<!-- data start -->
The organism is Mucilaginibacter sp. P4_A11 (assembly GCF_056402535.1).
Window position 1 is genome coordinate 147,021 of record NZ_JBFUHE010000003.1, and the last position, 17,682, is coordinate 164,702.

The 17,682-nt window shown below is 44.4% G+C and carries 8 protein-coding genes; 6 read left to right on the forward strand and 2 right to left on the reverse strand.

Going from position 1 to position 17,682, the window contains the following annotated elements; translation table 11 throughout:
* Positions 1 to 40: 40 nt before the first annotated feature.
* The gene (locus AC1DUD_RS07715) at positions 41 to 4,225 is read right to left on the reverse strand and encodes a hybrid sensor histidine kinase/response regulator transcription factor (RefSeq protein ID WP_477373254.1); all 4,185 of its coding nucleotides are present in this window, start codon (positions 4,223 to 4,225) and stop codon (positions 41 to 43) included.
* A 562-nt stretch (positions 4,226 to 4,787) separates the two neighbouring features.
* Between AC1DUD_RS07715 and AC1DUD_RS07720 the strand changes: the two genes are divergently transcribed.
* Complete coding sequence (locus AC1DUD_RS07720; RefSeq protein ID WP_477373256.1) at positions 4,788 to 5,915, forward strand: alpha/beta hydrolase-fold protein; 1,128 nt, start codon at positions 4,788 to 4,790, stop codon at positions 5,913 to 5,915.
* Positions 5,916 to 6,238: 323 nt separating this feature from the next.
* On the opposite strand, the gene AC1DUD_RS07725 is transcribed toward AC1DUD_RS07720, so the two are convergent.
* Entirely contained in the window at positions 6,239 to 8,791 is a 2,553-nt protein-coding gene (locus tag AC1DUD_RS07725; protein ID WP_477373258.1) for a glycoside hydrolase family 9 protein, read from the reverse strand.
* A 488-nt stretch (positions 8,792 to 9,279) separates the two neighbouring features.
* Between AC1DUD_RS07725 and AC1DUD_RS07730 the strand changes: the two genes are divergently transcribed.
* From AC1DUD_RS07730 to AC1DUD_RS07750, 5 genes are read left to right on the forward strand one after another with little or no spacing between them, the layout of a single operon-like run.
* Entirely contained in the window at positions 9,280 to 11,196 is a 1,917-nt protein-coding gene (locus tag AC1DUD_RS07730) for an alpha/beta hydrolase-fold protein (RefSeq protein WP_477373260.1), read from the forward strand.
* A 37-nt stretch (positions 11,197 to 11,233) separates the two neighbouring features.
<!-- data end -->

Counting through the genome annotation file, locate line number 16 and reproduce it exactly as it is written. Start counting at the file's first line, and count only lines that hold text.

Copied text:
* Entirely contained in the window at positions 9,280 to 11,196 is a 1,917-nt protein-coding gene (locus tag AC1DUD_RS07730) for an alpha/beta hydrolase-fold protein (RefSeq protein WP_477373260.1), read from the forward strand.